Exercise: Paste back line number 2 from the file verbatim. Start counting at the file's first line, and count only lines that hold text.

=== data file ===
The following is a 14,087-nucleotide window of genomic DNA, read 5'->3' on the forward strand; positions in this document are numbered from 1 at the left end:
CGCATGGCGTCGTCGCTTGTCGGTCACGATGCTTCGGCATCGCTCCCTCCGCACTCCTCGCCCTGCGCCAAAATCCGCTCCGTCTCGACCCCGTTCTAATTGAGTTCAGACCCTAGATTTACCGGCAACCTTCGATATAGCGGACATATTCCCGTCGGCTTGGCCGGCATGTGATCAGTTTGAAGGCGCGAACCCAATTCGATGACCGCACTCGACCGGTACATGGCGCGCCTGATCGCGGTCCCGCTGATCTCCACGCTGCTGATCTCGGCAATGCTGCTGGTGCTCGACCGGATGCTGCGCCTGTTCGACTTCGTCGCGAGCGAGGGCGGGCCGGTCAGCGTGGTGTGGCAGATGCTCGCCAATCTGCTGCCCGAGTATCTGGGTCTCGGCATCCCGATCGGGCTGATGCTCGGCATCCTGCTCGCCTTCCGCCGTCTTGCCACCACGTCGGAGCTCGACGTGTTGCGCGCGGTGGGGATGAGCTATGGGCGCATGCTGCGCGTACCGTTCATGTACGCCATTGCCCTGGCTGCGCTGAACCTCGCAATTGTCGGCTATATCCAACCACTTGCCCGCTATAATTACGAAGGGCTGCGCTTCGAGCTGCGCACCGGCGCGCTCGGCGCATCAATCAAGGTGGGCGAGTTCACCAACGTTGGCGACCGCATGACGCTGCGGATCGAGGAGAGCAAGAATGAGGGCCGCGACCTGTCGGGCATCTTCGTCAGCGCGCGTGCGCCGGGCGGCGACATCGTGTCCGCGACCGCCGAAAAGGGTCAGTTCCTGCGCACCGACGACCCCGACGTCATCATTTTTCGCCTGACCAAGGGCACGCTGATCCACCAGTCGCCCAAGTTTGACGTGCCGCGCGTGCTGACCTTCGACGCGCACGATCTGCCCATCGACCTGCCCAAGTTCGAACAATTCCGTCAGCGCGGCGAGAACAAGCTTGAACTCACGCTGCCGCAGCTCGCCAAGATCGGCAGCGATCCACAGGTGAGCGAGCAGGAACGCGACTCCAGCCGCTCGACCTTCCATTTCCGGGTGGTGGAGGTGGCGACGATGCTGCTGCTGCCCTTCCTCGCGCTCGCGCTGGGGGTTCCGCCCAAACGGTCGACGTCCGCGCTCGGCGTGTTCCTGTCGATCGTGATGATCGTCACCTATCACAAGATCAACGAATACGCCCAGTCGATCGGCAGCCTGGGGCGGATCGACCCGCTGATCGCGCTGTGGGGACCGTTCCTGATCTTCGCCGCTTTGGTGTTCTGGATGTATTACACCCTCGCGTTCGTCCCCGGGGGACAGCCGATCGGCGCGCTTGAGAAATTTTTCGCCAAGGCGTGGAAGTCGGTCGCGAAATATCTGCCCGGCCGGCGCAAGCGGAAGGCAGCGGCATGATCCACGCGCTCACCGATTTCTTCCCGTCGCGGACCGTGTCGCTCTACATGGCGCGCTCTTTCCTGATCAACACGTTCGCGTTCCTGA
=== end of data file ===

CGCATGGCGTCGTCGCTTGTCGGTCACGATGCTTCGGCATCGCTCCCTCCGCACTCCTCGCCCTGCGCCAAAATCCGCTCCGTCTCGACCCCGTTCTAATTGAGTTCAGACCCTAGATTTACCGGCAACCTTCGATATAGCGGACATATTCCCGTCGGCTTGGCCGGCATGTGATCAGTTTGAAGGCGCGAACCCAATTCGATGACCGCACTCGACCGGTACATGGCGCGCCTGATCGCGGTCCCGCTGATCTCCACGCTGCTGATCTCGGCAATGCTGCTGGTGCTCGACCGGATGCTGCGCCTGTTCGACTTCGTCGCGAGCGAGGGCGGGCCGGTCAGCGTGGTGTGGCAGATGCTCGCCAATCTGCTGCCCGAGTATCTGGGTCTCGGCATCCCGATCGGGCTGATGCTCGGCATCCTGCTCGCCTTCCGCCGTCTTGCCACCACGTCGGAGCTCGACGTGTTGCGCGCGGTGGGGATGAGCTATGGGCGCATGCTGCGCGTACCGTTCATGTACGCCATTGCCCTGGCTGCGCTGAACCTCGCAATTGTCGGCTATATCCAACCACTTGCCCGCTATAATTACGAAGGGCTGCGCTTCGAGCTGCGCACCGGCGCGCTCGGCGCATCAATCAAGGTGGGCGAGTTCACCAACGTTGGCGACCGCATGACGCTGCGGATCGAGGAGAGCAAGAATGAGGGCCGCGACCTGTCGGGCATCTTCGTCAGCGCGCGTGCGCCGGGCGGCGACATCGTGTCCGCGACCGCCGAAAAGGGTCAGTTCCTGCGCACCGACGACCCCGACGTCATCATTTTTCGCCTGACCAAGGGCACGCTGATCCACCAGTCGCCCAAGTTTGACGTGCCGCGCGTGCTGACCTTCGACGCGCACGATCTGCCCATCGACCTGCCCAAGTTCGAACAATTCCGTCAGCGCGGCGAGAACAAGCTTGAACTCACGCTGCCGCAGCTCGCCAAGATCGGCAGCGATCCACAGGTGAGCGAGCAGGAACGCGACTCCAGCCGCTCGACCTTCCATTTCCGGGTGGTGGAGGTGGCGACGATGCTGCTGCTGCCCTTCCTCGCGCTCGCGCTGGGGGTTCCGCCCAAACGGTCGACGTCCGCGCTCGGCGTGTTCCTGTCGATCGTGATGATCGTCACCTATCACAAGATCAACGAATACGCCCAGTCGATCGGCAGCCTGGGGCGGATCGACCCGCTGATCGCGCTGTGGGGACCGTTCCTGATCTTCGCCGCTTTGGTGTTCTGGATGTATTACACCCTCGCGTTCGTCCCCGGGGGACAGCCGATCGGCGCGCTTGAGAAATTTTTCGCCAAGGCGTGGAAGTCGGTCGCGAAATATCTGCCCGGCCGGCGCAAGCGGAAGGCAGCGGCATGATCCACGCGCTCACCGATTTCTTCCCGTCGCGGACCGTGTCGCTCTACATGGCGCGCTCTTTCCTGATCAACACGTTCGCGTTCCTGA